How do you transition between the films?
How much of Legolas is in the movie?
How much of the elf girl is in the movie?
How much of, if any, is Alfrid in the movie?
Do you keep the crazy huge worms or stone giants in the first movie?

Haha, okay, I'll answer these.

I've created a new sequence after Goblin town, which introduces Azog and his chase of the company. This way the beginning of the film isn't bogged down by starting all the storylines one after another, and the film doesn't loose it's pace. Sadly, this meant that the 'out of the frying pan' scene had to go, but it was needed to make the film flow.

Legolas is in both films, but his screentime is much more limited. Tauriel is included, but her romance with Kili isn't. Her role too is much more limited. The same is true for Alfrid. He's in the film, but his role is much smaller.

The stone giants scene is in the film, but it is cut down and is much more like the book. The wereworms are still in the film, as leaving them out makes the arrival of the Orc armies pretty jarring and nonsensical. The whole battle has been completely re-edited, and is very different. It has a much more serious tone, and is more character focussed. In this new context, I feel the wereworms work well, as they are ppretty much the only over the top element in the battle.
 
Thanks for answering the questions :)

AdamDens said:
Sadly, this meant that the 'out of the frying pan' scene had to go
What exactly requires it to be removed? It seems like it could be a fine entrance for Azog?

The same is true for Alfrid. He's in the film, but his role is much smaller.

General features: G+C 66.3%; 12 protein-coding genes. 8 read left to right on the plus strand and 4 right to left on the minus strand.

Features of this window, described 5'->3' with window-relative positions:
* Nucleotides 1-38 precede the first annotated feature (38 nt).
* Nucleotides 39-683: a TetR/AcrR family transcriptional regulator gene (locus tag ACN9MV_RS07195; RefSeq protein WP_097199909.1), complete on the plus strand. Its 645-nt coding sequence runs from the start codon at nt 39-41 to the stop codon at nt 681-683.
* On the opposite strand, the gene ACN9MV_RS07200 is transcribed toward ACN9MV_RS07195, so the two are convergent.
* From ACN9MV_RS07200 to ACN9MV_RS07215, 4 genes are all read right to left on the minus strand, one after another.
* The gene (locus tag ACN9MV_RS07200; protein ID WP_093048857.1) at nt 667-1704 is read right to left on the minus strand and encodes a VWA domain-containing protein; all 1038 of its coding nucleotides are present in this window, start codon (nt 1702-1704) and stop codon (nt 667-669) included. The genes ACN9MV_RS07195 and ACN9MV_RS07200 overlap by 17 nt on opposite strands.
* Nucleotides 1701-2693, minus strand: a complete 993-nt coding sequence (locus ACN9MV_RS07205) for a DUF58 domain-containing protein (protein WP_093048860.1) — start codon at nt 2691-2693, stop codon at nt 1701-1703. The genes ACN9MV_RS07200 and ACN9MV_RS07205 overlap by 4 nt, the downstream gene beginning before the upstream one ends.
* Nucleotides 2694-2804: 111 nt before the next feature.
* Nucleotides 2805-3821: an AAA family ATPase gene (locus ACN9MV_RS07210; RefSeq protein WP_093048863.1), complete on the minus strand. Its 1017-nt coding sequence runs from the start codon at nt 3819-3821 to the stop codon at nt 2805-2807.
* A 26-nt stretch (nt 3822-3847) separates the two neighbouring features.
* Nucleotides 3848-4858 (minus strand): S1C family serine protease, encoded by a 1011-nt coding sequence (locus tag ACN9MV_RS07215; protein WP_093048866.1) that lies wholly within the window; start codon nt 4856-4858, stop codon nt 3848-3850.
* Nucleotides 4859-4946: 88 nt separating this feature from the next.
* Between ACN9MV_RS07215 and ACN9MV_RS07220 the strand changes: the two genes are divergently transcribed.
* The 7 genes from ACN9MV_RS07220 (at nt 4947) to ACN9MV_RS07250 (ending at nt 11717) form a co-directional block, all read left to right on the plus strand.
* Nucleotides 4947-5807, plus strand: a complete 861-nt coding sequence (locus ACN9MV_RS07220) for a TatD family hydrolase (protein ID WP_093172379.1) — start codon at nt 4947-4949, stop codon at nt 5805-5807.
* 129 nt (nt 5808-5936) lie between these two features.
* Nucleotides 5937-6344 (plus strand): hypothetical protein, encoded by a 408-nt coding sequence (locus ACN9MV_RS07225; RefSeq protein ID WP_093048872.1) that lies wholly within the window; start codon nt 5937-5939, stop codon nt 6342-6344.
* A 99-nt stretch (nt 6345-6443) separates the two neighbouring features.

What role does he play?

I feel the wereworms work well, as they are pretty much the only over the top element in the battle.

I can think of a few moments ;)
tumblr_ntowdpq9HL1rega6co9_540.gif
 
DigModiFicaTion said:
Thanks for answering the questions :)

AdamDens said:
Sadly, this meant that the 'out of the frying pan' scene had to go
What exactly requires it to be removed? It seems like it could be a fine entrance for Azog?

The same is true for Alfrid. He's in the film, but his role is much smaller.
What role does he play?

I feel the wereworms work well, as they are pretty much the only over the top element in the battle.

I can think of a few moments ;)
tumblr_ntowdpq9HL1rega6co9_540.gif
I think I have edited the 'out of the frying pan' scene in about 6 different ways, and while the scene tended to work on its own, it never worked when I watched the film as a whole. As an introduction for Azog it doesn't work, because I wanted the Azanulbizar scene later in the film, because it slows the plot down in its original place. So it would be the first time Azog is seen. Either you include the reaction Thorin has on finding out he is alive, by which you alienate the audience from the character, because one of your protagonists clearly has an emotional reaction, but you do not yet understand his motivation. Or you do not include Thorin's reaction and later introduce Azog and Thorin's history, at which point the audience will wonder why Thorin didn't react emotionally before. But beyond the introduction of Azog, following an action scene like Goblin Town with another action scene directly afterwards just felt like a buildup towards a climax, no matter how I edited it. Since the film I made continues for another hour or so, the film always felt like it completely stopped and then restarted at Beorn's house, instead of having a continuous pace.

Alfred is mostly there as a side character. His whole story arc, about his cowardly ways and his obsession with gold has been cut. He merely serves as the assistent to the master of laketown, and has 2 or 3 conversations with Bard, where Bard shows his growing leadership.

And I know there are several other over the top elements in the original battle, but most of these have been cut out in my edit. :p
 
Aaaaaand I've lost all interest. Any Alfrid, at all, is too much Alfrid.

Joking of course. (Kinda. I honestly think he's worse than Jar Jar) I'm guessing you mostly trimmed back his stuff from BotFA. Have you kept him around after the fall of Laketown? I know some editors have him killed off with the Master.
 
Back
Top Bottom